Wednesday, May 28, 2008

Putting Pamela in the Driver's Seat

Because most of Pamela's gestures are imperative, our first objective is to teach Pamela how to use gestures declaratively. Since verbal language is such a challenge because of her aphasia, we decided to scaffold this by focusing on nonverbals first. We hope Pamela will transfer the discovery of declarative gestures to declarative language. We focused on three common gestures:
  • Pointing - Draws my attention to whatever she is sharing with me.
  • Nodding - Tells me I am getting what she is seeing.
  • Shaking her head - Tells me I am on the wrong track in what she is seeing.
We wanted to come up with an activity in which she would be the active person driving the conversation. We decided to go on data collection walks in which I am the recorder and Pamela is the observer. One side benefit is that I can turn the data into a math lesson!

Before our walk to a nearby playground, I told Pamela we were going to do a project about house colors in our neighborhood. I needed help figuring out what colors to use. Then, she told me a bunch of colors, and I typed them into a spreadsheet. I printed out the tally sheet, and we left.

At each house, I stopped and looked down at my feet as if I had shut down. It took a bit for Pamela to realize she had to activate me. She poked me! Then, I looked at her face, waiting for her to take action. Again, it took a bit for her to realize she had to point to draw my attention to the house she was describing. Then, I overemphasized turning and looking at the house, and I turned back to her to tell her a color. Sometimes, I would say the right color so she could nod her head. Sometimes, I would say the wrong color so she could shake her head. Then, I recorded the data. Occasionally, I looked at a building, like a church, library, or office. I left it for her to decide whether or not to count them in our study--she shook her head.

That activity could become very static, so, on the way home, we expanded it dynamically. I heard a siren and exclaimed, "An airplane!" I looked at Pamela, and she shook her head. I went through several guesses before I got it right. I waited to see if she would direct my attention to something; if not, I would point out something else, either correctly or incorrectly, so she could give her observation by nods or head shakes.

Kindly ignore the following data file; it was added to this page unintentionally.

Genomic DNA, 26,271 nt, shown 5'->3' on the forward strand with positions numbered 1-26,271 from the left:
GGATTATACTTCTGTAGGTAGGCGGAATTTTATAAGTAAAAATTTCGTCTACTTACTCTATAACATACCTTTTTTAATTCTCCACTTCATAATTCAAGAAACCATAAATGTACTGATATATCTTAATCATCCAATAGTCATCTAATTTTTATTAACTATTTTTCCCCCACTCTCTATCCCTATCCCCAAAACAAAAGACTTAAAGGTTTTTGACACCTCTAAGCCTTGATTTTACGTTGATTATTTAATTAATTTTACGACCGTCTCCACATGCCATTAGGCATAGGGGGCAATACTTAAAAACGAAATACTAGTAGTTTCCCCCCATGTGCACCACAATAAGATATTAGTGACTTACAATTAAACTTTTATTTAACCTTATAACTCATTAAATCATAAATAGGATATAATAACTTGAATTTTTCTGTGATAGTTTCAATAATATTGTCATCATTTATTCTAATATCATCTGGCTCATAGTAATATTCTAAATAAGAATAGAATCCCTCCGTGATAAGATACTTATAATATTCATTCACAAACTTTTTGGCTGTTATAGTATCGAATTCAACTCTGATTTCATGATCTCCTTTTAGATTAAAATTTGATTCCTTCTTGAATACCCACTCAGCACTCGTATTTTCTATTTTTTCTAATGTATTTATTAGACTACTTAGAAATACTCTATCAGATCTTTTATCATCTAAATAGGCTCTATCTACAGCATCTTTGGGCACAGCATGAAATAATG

Because RDI is about lifestyle and not activities, I am finding ways to incorporate it into our daily life. For example, she can get my attention in several ways: shoulder-touch, poke, move in front of me, etc. During the day, I found times to "shut down" so she would have to do something active to "reboot" me.

The language is not the only component of our plan to put Pamela in the driver's seat. Some of Pamela's passive nature might be due to sensory under-responsivity, which I will address tomorrow. By the way, the math lesson I wrote based on our walk is pictured below!


momof3feistykids said...

Excellent activity -- I like the way you're integrating RDI seamlessly into your home schooling.

walking said...

It is wonderful to be able to weave RDI into more than 1 hour of X therapy three times a week. I am also glad to weave it into how we go on walks or shop, how we learn or play, etc. I would think RDI is much harder to implement when you have to convince people at an IEP meeting that slowing down, speaking declaratively, using nonverbals, etc. will pay off in the long run.

Prince Andrew and the Queen Mum said...

I'm so far behind on your blog - i'll probably get a chance to get caught up while your gone LOL! i love that you put the academics and RDI together..they fit naturally, don't they?! (or at least they can/should.) would you believe..and i'm sure you would...that in some AI classrooms if you poke someone to get their attentino it is not a good thing. they are told to 'touch back' and they actually feed into OCD that way. I get WHY they do that- so many kids w/ AI touch too much..but really.

walking said...

After I showed Pamela how to tug my sleeve, she started doing that. Next thing I can show her is to touch my back or shoulder.

LAA and Family said...

Wow! I find the lessons you post about amazing.. all as I am still so new to teaching an autistic child at home and am learning about RDI.